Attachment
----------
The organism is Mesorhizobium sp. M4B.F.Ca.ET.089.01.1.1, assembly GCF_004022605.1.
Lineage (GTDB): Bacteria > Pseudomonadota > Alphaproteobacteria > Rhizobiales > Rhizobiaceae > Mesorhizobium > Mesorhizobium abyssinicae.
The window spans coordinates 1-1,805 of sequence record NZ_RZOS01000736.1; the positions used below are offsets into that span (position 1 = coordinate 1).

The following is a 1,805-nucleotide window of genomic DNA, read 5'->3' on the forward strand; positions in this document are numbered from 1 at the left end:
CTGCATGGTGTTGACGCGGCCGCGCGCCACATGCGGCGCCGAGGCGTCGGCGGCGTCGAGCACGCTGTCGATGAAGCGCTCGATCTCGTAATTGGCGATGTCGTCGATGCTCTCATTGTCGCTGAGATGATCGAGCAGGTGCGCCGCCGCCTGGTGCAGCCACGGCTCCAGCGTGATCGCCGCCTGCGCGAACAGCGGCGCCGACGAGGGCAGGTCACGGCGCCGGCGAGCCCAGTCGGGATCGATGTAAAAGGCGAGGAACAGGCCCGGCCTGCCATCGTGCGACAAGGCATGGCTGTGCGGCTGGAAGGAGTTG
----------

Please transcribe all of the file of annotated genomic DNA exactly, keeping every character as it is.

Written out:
The organism is Mesorhizobium sp. M4B.F.Ca.ET.089.01.1.1, assembly GCF_004022605.1.
Lineage (GTDB): Bacteria > Pseudomonadota > Alphaproteobacteria > Rhizobiales > Rhizobiaceae > Mesorhizobium > Mesorhizobium abyssinicae.
The window spans coordinates 1-1,805 of sequence record NZ_RZOS01000736.1; the positions used below are offsets into that span (position 1 = coordinate 1).

The following is a 1,805-nucleotide window of genomic DNA, read 5'->3' on the forward strand; positions in this document are numbered from 1 at the left end:
CTGCATGGTGTTGACGCGGCCGCGCGCCACATGCGGCGCCGAGGCGTCGGCGGCGTCGAGCACGCTGTCGATGAAGCGCTCGATCTCGTAATTGGCGATGTCGTCGATGCTCTCATTGTCGCTGAGATGATCGAGCAGGTGCGCCGCCGCCTGGTGCAGCCACGGCTCCAGCGTGATCGCCGCCTGCGCGAACAGCGGCGCCGACGAGGGCAGGTCACGGCGCCGGCGAGCCCAGTCGGGATCGATGTAAAAGGCGAGGAACAGGCCCGGCCTGCCATCGTGCGACAAGGCATGGCTGTGCGGCTGGAAGGAGTTG